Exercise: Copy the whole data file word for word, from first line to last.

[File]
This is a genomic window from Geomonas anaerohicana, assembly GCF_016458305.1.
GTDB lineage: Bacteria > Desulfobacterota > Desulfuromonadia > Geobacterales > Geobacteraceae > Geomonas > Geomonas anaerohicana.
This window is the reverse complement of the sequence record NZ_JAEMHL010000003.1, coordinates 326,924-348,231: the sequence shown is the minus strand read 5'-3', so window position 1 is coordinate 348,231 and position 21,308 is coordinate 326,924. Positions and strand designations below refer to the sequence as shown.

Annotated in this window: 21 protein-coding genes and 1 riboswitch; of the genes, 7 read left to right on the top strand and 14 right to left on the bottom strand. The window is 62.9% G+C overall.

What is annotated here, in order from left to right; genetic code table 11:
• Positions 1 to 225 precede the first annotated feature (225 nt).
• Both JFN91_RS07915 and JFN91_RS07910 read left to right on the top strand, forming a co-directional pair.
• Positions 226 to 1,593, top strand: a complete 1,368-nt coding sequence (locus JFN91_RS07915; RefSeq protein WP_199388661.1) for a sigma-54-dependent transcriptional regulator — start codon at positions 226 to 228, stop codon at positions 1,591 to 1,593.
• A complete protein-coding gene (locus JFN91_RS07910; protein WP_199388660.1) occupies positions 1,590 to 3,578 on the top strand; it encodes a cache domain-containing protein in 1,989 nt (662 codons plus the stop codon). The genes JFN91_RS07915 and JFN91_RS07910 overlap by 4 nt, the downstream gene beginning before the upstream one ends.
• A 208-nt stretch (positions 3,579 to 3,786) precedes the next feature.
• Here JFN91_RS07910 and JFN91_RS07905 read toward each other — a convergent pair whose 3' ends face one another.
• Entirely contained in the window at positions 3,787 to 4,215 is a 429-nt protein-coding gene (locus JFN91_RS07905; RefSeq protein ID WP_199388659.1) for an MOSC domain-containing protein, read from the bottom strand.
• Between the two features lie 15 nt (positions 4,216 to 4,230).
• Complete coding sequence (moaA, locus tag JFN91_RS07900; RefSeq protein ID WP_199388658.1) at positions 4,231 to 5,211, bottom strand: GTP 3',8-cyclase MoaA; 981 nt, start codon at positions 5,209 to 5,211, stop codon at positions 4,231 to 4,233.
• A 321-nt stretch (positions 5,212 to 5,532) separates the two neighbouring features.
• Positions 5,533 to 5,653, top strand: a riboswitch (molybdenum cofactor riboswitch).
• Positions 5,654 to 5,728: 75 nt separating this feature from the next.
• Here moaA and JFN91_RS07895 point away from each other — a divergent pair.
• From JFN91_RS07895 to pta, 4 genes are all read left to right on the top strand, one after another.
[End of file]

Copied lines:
This is a genomic window from Geomonas anaerohicana, assembly GCF_016458305.1.
GTDB lineage: Bacteria > Desulfobacterota > Desulfuromonadia > Geobacterales > Geobacteraceae > Geomonas > Geomonas anaerohicana.
This window is the reverse complement of the sequence record NZ_JAEMHL010000003.1, coordinates 326,924-348,231: the sequence shown is the minus strand read 5'-3', so window position 1 is coordinate 348,231 and position 21,308 is coordinate 326,924. Positions and strand designations below refer to the sequence as shown.

Annotated in this window: 21 protein-coding genes and 1 riboswitch; of the genes, 7 read left to right on the top strand and 14 right to left on the bottom strand. The window is 62.9% G+C overall.

What is annotated here, in order from left to right; genetic code table 11:
• Positions 1 to 225 precede the first annotated feature (225 nt).
• Both JFN91_RS07915 and JFN91_RS07910 read left to right on the top strand, forming a co-directional pair.
• Positions 226 to 1,593, top strand: a complete 1,368-nt coding sequence (locus JFN91_RS07915; RefSeq protein WP_199388661.1) for a sigma-54-dependent transcriptional regulator — start codon at positions 226 to 228, stop codon at positions 1,591 to 1,593.
• A complete protein-coding gene (locus JFN91_RS07910; protein WP_199388660.1) occupies positions 1,590 to 3,578 on the top strand; it encodes a cache domain-containing protein in 1,989 nt (662 codons plus the stop codon). The genes JFN91_RS07915 and JFN91_RS07910 overlap by 4 nt, the downstream gene beginning before the upstream one ends.
• A 208-nt stretch (positions 3,579 to 3,786) precedes the next feature.
• Here JFN91_RS07910 and JFN91_RS07905 read toward each other — a convergent pair whose 3' ends face one another.
• Entirely contained in the window at positions 3,787 to 4,215 is a 429-nt protein-coding gene (locus JFN91_RS07905; RefSeq protein ID WP_199388659.1) for an MOSC domain-containing protein, read from the bottom strand.
• Between the two features lie 15 nt (positions 4,216 to 4,230).
• Complete coding sequence (moaA, locus tag JFN91_RS07900; RefSeq protein ID WP_199388658.1) at positions 4,231 to 5,211, bottom strand: GTP 3',8-cyclase MoaA; 981 nt, start codon at positions 5,209 to 5,211, stop codon at positions 4,231 to 4,233.
• A 321-nt stretch (positions 5,212 to 5,532) separates the two neighbouring features.
• Positions 5,533 to 5,653, top strand: a riboswitch (molybdenum cofactor riboswitch).
• Positions 5,654 to 5,728: 75 nt separating this feature from the next.
• Here moaA and JFN91_RS07895 point away from each other — a divergent pair.
• From JFN91_RS07895 to pta, 4 genes are all read left to right on the top strand, one after another.